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Cloud Capacity Management…Why Bother?

Cloud Capacity Management…Why Bother?

Traditionally, the purpose of capacity management was to ensure that cost-justifiable IT capacity exists in all areas of technology.

However, with the advent of cloud computing, and the seemingly boundless scale and capacity of hyper-scale providers, is this still required?

Looking at a virtual machine (VM) in the conventional sense, connected storage and networking require capacity management in the cloud, right?

CPU utilisation, disk space and network IO all exist for a cloud VM as they have always done before, yes? This is all true; however there is a difference…let me explain.

Traditional Workloads on Cloud Platforms

Traditional use cases, which take advantage of the utility nature of cloud at basic utilisation pricing still require capacity management in the customary way of thinking.

Capacity reports inform them of CPU utilisation, and disk space forecasts help inform decisions. These use cases are low in their maturity of cloud adoption and are likely to have “lifted and shifted” workloads from a traditional delivery model, to cloud, comparable to a P2V or V2C type of migration.

In this sense, capacity reporting prediction is still highly valuable. This ensures systems are not running too hot and (more importantly), under-utilisation is identified.

In many customer conversations that I’ve had, there’s an expectation that moving workloads to a cloud IaaS (Infrastructure-as-a-Service) platform will drive out instances of over specified VMs. The assertion is these can be tuned down with no business impact in order to provide a cost saving.

Whether this is true or not will is dependent on the system, application and specification, so retrieving capacity information on a workload basis is important to allow capacity assessments to be made.

Cloud Native Capacity Management

Cloud native use cases, with higher maturity in their cloud utilisation, will not be focused on infrastructure level capacity. Instead, their application rules will be defined to perform for auto-scaling.

Here the application is programmed to self-govern it’s consumption of compute, disk, and network resources, in order to meet demand.

Take a retail e-commerce platform, for example, which automatically scales horizontally during seasonal periods when user sessions peak.

The application has a codified rule relating users to infrastructure, and so scales up and down in order to match demand.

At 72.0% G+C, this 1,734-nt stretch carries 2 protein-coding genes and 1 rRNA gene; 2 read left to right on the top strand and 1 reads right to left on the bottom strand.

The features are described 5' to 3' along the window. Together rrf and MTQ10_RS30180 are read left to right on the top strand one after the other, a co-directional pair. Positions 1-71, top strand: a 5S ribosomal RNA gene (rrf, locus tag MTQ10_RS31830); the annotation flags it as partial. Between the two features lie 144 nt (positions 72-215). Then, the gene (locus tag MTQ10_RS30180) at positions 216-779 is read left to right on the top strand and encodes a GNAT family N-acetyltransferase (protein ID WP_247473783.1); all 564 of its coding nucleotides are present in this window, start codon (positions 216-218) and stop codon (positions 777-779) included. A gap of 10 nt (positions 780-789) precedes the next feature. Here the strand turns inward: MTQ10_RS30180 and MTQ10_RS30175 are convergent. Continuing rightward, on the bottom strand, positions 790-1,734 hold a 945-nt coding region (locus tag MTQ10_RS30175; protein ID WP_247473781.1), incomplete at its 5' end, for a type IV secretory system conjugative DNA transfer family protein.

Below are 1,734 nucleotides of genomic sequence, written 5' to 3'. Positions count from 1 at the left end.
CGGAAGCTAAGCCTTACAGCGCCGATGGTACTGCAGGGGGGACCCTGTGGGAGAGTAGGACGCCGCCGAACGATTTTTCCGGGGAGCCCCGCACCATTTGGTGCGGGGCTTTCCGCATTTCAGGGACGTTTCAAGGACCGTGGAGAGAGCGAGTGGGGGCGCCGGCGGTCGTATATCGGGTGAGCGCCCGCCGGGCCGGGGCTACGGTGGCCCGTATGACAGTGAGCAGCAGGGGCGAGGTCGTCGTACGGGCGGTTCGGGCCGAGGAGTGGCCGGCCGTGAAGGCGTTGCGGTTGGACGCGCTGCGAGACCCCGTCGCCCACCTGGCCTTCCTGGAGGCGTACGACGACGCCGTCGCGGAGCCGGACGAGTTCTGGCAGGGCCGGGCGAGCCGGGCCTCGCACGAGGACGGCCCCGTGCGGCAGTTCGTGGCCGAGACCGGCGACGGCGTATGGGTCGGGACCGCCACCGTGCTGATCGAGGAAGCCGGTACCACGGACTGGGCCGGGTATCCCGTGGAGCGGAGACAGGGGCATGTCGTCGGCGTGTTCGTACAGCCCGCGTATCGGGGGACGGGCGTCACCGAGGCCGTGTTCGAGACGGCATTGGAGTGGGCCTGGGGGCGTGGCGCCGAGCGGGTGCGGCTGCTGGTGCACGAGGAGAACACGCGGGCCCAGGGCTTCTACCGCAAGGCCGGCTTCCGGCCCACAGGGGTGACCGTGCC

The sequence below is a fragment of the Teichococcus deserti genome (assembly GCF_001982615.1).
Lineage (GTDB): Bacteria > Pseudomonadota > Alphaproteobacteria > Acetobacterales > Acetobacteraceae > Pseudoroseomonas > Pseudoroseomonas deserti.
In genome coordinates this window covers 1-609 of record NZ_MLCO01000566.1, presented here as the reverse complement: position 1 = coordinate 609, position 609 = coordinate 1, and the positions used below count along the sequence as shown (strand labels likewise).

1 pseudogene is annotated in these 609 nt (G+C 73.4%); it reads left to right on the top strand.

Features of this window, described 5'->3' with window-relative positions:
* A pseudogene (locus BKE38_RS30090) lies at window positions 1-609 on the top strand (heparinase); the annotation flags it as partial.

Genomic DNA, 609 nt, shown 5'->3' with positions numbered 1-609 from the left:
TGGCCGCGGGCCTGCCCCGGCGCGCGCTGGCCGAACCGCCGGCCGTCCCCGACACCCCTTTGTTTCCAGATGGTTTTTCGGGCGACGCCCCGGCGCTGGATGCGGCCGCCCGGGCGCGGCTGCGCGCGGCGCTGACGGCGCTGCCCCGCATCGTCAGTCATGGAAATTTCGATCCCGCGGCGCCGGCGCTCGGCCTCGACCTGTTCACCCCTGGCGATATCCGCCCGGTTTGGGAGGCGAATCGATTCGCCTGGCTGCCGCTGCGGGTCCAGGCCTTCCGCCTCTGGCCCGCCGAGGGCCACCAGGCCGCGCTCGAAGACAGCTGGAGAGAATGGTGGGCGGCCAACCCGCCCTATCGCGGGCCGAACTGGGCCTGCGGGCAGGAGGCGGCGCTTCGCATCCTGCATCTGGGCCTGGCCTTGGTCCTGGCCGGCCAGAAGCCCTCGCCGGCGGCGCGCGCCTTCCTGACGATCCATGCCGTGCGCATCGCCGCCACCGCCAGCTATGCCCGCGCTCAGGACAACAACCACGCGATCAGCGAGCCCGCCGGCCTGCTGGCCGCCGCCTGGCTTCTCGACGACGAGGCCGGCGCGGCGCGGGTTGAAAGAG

In this environment, the essential imperatives of capacity management remain. Cost-justifiable IT is required, however governance is performed in a different area of the IT landscape.

This responsibility used to be sat with a human (in the role of capacity manager), pouring over trends and forecasts deep into the night.

Now the systems are logically programmed based on application rules and the decisions are orchestrated automatically.

This approach assumes capacity is boundless. When there is a sharp increase in users for multiple applications within an organisation, the demand can spike to levels that would have caused serious issues with dedicated traditional platforms.

With an IaaS platform, historic business cases and hardware procurement lead times are no longer a concern for the consumer. They are managed below the waterline in the cloud service provider’s “black box” solution, invisible to the user.

Cloud native application-centric development, with infrastructure defined as code, has shifted the landscape of traditional capacity management.

The business aim of capacity management still exists, but the responsibility has been broken into parts, and placed into other areas of the IT delivery model.

Application management takes on the designing and coding of the auto-scaling rules. Scale up or scale down approval still exists in service requests and the change processes, however pre-approval is provided when the scaling falls within the pre-defined rules policy. On top of this, financial management takes on the policy setting for the opex impact of the scaling rules against the business benefit and the allocated budget.

This new model provides exceptional efficiency, with resources available at the right time, completely in sync with business expectations and demand. As with many areas of cloud focused service provision, the focus needs to be on the policy setting and orchestrated delivery aligned to these policies. This is to ensure that the codified rules are in line with the overall business priority and budget.

Capacity management is an integral element of orchestrating Hybrid IT, approaching capacity above the waterline for the cloud native world is just as important as below the waterline in the cloud provider’s “black box”.

But with all of this in mind, capacity management in the “black box” is actually even more important than ever, and perhaps one to explore in a future post.

Enjoyed this post? Check out our story on the organisational impact of bimodal IT in a Hybrid world. 

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